The health authorities in Uganda today declared an outbreak of Ebola after a case of the ‘Sudan’ Ebolavirus was confirmed in Mubende district in the central part of the country.
The Uganda Virus Research Institute confirmed the case after testing a sample taken from a 24-year-old male. This followed an investigation by the national rapid response team of six suspicious deaths that have occurred in the district this month. There are currently eight suspected cases receiving care in a health facility.
“This is the first time in more than a decade that Uganda is recording an outbreak of Sudan ebolavirus. We are working closely with the national health authorities to investigate the source of this outbreak while supporting the efforts to quickly roll out effective control measures,” said the World Health Organization (WHO) regional director for Africa, Dr. Matshidiso Moeti. “Uganda is no stranger to effective Ebola control. Thanks to its expertise, action has been taken to quickly detect the virus and we can bank on this knowledge to halt the spread of infections.”
There have been seven previous outbreaks of the Sudan ebolavirus, with four occurring in Uganda and three in Sudan. Uganda last reported an outbreak of ‘Sudan’ ebolavirus in 2012. In 2019, the country experienced an outbreak of ‘Zaire’ Ebola virus. The virus was imported from neighbouring Democratic Republic of the Congo which was battling a large epidemic in its northeastern region.
WHO is helping Ugandan health authorities with the investigation and is deploying staff to the affected area. The organisation has dispatched supplies to support the care of patients and is sending a tent that will be used to isolate patients.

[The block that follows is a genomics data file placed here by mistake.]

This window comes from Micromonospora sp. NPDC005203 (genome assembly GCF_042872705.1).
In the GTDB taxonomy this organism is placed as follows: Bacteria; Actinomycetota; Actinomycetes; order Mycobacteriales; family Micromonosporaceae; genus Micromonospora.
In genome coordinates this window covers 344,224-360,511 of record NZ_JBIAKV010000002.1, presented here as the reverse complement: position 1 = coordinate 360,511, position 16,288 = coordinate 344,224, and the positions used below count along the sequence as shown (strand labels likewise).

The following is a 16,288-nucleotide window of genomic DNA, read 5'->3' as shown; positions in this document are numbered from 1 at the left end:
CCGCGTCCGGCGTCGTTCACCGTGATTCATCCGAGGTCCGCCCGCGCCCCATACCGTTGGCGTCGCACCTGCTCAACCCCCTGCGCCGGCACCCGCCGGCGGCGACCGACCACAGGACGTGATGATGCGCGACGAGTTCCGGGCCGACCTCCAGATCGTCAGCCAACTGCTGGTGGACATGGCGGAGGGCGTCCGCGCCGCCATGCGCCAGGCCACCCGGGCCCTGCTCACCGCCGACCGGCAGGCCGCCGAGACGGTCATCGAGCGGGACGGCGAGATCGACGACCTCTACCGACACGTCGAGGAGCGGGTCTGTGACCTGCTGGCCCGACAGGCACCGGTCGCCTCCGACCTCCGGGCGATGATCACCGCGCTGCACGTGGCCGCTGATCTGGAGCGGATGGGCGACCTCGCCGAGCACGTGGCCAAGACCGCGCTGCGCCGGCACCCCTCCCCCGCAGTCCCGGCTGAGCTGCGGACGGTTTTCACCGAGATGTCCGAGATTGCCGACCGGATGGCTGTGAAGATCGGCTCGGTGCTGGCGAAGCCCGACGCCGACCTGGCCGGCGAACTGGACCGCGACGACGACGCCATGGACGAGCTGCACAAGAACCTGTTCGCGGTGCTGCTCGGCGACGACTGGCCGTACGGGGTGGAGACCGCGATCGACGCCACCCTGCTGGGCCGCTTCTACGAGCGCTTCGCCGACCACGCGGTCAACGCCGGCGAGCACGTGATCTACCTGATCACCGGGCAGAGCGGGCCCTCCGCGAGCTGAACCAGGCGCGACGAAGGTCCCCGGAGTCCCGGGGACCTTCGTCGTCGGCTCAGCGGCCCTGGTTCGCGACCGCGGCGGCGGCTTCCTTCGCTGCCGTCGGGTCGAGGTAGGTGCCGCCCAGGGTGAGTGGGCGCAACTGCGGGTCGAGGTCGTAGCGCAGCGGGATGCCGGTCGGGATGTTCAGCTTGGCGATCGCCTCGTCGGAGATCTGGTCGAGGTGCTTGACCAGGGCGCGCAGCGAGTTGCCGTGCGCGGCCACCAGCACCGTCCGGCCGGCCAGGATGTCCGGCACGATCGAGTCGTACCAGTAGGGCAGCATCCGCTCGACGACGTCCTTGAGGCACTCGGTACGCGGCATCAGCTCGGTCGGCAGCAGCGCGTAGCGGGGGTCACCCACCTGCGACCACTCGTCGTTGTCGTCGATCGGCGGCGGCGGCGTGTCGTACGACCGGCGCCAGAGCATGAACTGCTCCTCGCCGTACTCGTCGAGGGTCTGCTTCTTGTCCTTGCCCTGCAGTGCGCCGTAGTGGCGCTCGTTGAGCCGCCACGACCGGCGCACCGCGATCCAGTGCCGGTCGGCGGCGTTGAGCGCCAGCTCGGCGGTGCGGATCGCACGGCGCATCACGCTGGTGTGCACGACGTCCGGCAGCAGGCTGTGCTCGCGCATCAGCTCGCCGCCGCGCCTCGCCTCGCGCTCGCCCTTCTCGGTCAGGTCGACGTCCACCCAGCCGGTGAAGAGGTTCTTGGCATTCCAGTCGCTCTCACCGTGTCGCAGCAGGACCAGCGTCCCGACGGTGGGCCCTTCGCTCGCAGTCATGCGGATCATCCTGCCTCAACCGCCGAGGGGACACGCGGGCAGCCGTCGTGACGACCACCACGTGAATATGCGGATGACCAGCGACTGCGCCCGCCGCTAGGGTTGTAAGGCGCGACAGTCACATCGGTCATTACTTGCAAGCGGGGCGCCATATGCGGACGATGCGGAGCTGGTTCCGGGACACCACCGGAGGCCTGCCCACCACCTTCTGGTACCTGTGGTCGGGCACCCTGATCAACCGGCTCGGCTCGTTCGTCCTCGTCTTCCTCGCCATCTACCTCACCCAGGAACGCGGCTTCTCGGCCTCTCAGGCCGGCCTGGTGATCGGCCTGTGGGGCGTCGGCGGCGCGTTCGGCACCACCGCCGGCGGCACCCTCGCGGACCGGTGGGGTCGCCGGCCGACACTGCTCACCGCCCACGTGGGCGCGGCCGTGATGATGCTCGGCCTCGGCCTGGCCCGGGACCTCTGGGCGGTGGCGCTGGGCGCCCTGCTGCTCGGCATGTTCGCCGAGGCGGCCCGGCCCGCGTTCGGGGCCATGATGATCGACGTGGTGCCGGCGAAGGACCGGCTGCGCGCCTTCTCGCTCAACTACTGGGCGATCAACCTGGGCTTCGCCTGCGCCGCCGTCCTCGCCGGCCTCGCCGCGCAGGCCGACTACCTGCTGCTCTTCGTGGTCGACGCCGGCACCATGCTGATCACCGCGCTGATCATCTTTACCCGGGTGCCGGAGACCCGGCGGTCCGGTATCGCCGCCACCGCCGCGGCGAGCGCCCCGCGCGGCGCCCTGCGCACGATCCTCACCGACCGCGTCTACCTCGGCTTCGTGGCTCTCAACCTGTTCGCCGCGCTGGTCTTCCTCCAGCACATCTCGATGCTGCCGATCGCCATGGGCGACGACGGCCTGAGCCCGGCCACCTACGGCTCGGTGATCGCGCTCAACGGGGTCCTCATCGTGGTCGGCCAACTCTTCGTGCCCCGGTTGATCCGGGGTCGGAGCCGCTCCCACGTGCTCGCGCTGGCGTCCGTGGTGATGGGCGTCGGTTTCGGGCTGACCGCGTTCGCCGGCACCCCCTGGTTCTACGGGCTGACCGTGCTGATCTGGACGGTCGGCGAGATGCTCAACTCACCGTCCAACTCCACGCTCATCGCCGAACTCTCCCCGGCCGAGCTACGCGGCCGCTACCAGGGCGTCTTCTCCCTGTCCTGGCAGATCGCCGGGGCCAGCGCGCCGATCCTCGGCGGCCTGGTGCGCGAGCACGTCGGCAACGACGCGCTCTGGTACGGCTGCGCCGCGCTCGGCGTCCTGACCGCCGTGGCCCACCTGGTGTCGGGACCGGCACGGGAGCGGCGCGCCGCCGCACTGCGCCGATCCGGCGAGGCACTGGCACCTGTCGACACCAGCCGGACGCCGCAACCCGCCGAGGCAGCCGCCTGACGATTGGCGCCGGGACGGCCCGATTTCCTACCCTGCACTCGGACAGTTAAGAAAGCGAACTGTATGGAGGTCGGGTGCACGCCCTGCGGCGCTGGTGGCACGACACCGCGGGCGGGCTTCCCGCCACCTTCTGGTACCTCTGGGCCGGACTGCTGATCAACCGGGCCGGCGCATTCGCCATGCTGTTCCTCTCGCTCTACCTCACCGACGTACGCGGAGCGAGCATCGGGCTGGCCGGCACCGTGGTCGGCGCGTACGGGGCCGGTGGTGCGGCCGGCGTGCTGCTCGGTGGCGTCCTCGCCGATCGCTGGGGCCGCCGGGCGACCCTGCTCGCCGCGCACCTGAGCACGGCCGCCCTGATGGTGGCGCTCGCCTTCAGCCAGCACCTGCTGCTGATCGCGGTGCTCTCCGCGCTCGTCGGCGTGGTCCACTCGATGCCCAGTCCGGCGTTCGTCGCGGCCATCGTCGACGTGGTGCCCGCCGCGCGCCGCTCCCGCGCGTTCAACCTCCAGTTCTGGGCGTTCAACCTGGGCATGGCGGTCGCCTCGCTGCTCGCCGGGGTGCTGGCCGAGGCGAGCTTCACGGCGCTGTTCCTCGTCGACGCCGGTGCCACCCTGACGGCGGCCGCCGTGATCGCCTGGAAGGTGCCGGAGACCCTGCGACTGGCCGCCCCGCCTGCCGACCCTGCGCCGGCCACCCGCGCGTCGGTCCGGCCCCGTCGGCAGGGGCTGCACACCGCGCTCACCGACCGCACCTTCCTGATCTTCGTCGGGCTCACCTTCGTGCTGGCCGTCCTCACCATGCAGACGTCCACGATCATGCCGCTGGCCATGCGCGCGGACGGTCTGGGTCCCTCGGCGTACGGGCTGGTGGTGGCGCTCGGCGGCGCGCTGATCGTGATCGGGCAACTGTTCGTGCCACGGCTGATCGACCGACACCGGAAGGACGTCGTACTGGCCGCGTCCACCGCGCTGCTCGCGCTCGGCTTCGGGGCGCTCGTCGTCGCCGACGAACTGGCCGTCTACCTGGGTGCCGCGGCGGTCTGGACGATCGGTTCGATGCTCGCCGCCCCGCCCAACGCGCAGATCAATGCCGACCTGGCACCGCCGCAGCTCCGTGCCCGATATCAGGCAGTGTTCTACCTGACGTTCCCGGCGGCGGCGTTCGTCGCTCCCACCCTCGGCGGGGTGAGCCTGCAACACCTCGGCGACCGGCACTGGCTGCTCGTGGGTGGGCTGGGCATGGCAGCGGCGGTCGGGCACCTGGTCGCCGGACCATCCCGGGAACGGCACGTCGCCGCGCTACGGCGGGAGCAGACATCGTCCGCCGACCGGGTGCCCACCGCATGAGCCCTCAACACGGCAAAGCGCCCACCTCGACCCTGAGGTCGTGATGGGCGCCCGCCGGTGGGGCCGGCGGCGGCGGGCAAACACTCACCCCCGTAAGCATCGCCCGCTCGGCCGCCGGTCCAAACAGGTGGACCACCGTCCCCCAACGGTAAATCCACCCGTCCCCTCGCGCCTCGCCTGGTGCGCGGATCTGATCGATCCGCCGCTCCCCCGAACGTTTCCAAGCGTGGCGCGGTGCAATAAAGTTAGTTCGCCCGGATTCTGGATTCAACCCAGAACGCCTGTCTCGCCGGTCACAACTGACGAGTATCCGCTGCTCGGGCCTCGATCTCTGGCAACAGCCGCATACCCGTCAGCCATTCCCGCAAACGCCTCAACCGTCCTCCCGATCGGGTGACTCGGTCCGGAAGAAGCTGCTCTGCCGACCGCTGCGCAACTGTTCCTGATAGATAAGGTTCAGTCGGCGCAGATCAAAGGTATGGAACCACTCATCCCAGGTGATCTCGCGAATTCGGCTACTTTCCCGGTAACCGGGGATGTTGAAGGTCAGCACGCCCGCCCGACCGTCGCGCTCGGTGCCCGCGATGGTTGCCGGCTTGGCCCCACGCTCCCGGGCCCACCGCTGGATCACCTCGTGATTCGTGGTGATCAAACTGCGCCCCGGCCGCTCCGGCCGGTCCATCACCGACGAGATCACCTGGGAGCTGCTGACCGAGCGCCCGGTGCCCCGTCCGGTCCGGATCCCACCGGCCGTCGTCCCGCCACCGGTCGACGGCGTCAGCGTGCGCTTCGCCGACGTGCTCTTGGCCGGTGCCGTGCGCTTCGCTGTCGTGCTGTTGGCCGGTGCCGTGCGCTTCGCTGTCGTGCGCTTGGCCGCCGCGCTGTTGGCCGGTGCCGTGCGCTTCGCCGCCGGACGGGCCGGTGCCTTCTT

While ring vaccination of high-risk people with Ervebo (rVSV-ZEBOV) vaccine has been highly effective in controlling the spread of Ebola in recent outbreaks in the Democratic Republic of the Congo and elsewhere, this vaccine has only been approved to protect against the Zaire virus. Another vaccine produced by Johnson and Johnson may be effective but has yet to be specifically tested against Ebola ‘Sudan’.
Ebola is a severe, often fatal illness affecting humans and other primates. It has six different species, three of which (Bundibugyo, Sudan and Zaire) have previously caused large outbreaks. Case fatality rates of the Sudan virus have varied from 41 per cent to 100 per cent in past outbreaks. Early initiation of supportive treatment has been shown to significantly reduce deaths from Ebola.